A design dream team works together to create a striking “mountain modern” home in Alberta, Canada.
When one thinks of a timber home, the first thoughts that often come to mind are timeless, durable, age-old design. But in the case of one home in Grand Prairie, Alberta, the term “timber home” takes on a whole new meaning.
Created and built by Canadian Timberframes, HomEdge, and Kelly & Stone Architects, the 6,870-square-foot retreat was originally going to have a much different, more traditional, look. That was until the homeowners met with Steve Watchorn and Sharra Conrad of HomEdge. “Once we started to discuss their house design further, they soon came to the realization that they wanted a more extraordinary home and looked to us for suggestions,” explains Conrad. “When we presented the idea of a “mountain modern” style home featuring timber-frame construction, they were immediately on board.”
Contacting Jeff Bowes, president and owner of Canadian Timberframes in Golden, British Columbia, was the next step in the process. “The clients hadn’t retained an architect at the time, but they had some interesting images and ideas of the unique look they were after,” says Bowes. “I thought it would be a great fit to work with Kelly & Stone Architects out of Steamboat Springs, Colorado. The style and the look that the clients were going for — I thought it would be a perfect fit. The higher requirement for creativity brought them into the fold.”
From there, Stone got to work creating the plans for the home, handing off finished construction drawings to Bowes and his team who completed the walls, the tongue-and-groove ceilings and the unique timber roof system. “The clients explained that they didn’t want as much of a post-and-beam grid,” explains Bowes. “They loved the roof feeling of timbers, but they didn’t want all the timbers on the walls, so we incorporated what we call a “timber lid” into some of the spaces.”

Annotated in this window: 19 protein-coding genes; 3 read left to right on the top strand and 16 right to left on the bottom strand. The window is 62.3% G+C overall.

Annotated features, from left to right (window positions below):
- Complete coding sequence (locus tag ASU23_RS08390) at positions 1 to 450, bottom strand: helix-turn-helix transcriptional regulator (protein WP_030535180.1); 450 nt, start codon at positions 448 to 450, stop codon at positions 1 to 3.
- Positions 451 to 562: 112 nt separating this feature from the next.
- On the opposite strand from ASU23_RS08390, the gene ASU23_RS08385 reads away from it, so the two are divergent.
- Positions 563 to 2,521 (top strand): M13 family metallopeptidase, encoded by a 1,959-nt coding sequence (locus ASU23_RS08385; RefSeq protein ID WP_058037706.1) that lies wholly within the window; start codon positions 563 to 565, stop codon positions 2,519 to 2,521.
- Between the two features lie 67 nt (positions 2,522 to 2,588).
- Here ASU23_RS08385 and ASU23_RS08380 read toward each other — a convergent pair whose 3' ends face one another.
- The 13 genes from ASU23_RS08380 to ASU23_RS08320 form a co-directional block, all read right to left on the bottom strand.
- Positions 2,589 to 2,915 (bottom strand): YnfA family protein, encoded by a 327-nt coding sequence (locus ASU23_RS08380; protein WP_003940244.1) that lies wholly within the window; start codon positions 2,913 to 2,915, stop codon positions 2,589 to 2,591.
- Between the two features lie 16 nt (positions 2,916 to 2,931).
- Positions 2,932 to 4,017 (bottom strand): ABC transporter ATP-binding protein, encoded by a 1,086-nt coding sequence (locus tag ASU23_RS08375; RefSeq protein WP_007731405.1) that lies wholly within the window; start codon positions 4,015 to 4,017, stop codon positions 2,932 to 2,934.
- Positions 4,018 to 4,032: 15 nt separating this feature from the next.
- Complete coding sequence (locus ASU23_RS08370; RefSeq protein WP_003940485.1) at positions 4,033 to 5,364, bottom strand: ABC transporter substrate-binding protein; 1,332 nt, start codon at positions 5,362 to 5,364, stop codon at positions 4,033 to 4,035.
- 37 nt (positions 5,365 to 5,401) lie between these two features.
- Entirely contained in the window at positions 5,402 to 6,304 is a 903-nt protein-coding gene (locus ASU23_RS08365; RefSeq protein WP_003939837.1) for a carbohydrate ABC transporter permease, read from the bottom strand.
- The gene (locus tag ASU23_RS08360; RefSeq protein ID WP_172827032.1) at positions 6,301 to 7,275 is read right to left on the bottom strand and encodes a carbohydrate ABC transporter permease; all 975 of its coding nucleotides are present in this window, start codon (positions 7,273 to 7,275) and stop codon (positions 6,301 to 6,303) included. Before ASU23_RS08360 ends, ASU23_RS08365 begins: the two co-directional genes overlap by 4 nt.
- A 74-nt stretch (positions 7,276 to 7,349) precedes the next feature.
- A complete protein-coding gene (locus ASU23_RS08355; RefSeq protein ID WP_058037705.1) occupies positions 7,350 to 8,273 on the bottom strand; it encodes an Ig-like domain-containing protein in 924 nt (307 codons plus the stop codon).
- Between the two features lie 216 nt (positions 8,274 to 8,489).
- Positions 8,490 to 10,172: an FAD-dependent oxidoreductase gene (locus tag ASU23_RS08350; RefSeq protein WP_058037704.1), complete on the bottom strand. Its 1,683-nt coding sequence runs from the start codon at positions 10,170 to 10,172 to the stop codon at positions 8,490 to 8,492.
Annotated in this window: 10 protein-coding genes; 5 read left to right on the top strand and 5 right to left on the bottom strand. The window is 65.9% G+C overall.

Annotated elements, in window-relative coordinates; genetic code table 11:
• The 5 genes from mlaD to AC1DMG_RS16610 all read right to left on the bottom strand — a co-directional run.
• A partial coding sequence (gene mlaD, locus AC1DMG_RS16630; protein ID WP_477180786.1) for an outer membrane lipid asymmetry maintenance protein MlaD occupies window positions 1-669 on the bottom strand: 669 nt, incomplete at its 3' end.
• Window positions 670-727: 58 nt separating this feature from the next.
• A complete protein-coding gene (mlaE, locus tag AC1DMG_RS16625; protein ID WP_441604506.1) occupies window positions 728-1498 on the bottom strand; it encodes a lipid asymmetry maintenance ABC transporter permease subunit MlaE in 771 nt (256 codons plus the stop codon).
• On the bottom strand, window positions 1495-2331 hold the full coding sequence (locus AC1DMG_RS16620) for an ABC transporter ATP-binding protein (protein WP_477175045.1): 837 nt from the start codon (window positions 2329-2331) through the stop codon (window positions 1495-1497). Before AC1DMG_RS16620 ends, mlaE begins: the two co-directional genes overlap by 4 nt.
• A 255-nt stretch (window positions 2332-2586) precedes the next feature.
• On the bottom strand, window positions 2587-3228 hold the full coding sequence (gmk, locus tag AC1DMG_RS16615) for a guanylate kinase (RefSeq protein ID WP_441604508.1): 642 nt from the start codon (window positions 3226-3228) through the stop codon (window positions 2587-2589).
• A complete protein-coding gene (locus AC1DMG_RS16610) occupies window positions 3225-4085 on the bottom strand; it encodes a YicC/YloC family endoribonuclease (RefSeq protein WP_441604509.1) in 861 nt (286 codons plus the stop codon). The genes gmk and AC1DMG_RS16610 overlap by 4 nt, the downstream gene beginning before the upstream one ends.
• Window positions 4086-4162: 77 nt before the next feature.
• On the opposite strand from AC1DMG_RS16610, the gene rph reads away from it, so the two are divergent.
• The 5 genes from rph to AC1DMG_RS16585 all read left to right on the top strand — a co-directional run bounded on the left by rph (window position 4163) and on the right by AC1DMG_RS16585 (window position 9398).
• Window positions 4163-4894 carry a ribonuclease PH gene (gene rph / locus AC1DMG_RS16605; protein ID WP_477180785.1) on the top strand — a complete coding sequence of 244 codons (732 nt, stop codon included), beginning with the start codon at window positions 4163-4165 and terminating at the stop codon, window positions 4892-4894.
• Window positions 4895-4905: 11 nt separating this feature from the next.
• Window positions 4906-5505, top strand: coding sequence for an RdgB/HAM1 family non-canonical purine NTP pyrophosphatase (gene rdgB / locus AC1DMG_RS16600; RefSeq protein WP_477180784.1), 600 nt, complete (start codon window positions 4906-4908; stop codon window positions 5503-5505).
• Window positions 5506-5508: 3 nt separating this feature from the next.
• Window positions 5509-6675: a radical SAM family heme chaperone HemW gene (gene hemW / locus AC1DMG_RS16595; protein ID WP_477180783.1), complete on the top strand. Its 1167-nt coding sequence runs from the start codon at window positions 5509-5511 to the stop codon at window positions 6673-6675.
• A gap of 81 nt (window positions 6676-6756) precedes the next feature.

To do this, Canadian Timber-frames built manufactured, highly- structured walls instead of using timber columns. "The walls kind of replace the posts in this scenario, so we're landing a cleaner timber roof system on top of prefab walls. This the look of timbers above but cleaner lines throughout,” says Bowes.
The finished house features two levels spread out over a ranch-style design, with a main-floor master bedroom and a guest suite. The lower level is fully finished with an additional four bedrooms and three bathrooms. Despite its size, the house still feels comfortable thanks to a smart selection of finishes and close attention to scale. “Some modern homes feel cold, like a museum,” says Stephanie Bowes of Canadian Timberframes. “The scale and the wood bring you in and warms up the entire space.’
The main area of the house including the kitchen and great room showcases this concept perfectly. “It’s such a wide open area with so many features to take in,” says Conrad. “From the beautiful timbers in the ceiling accented with metal supports to the 25-foot stone wall enclosing the fireplace, it’s equally striking and comfortable.”
And it’s that winning combination that makes the house a favorite amongst all who worked on it. “I like that it’s fairly far outside that norm of what we typically see in timber construction, which is a nod to the Kelly & Stone creative job,” says Bowes. “It was a very unique example of our work and timber framing in general. This house is the real deal. A real a show piece.”
Dark-stained overhead timbers draw eyes upward in the master bedroom. A custom glass-tiled fireplace serves as a focal point in the room, while the spacious walk-in closet includes ample storage space.
A tile pad walkway leads up to the 6,870-square-foot ranch-style home. A mix of materials on the home’s exteriors adds to the modern feel.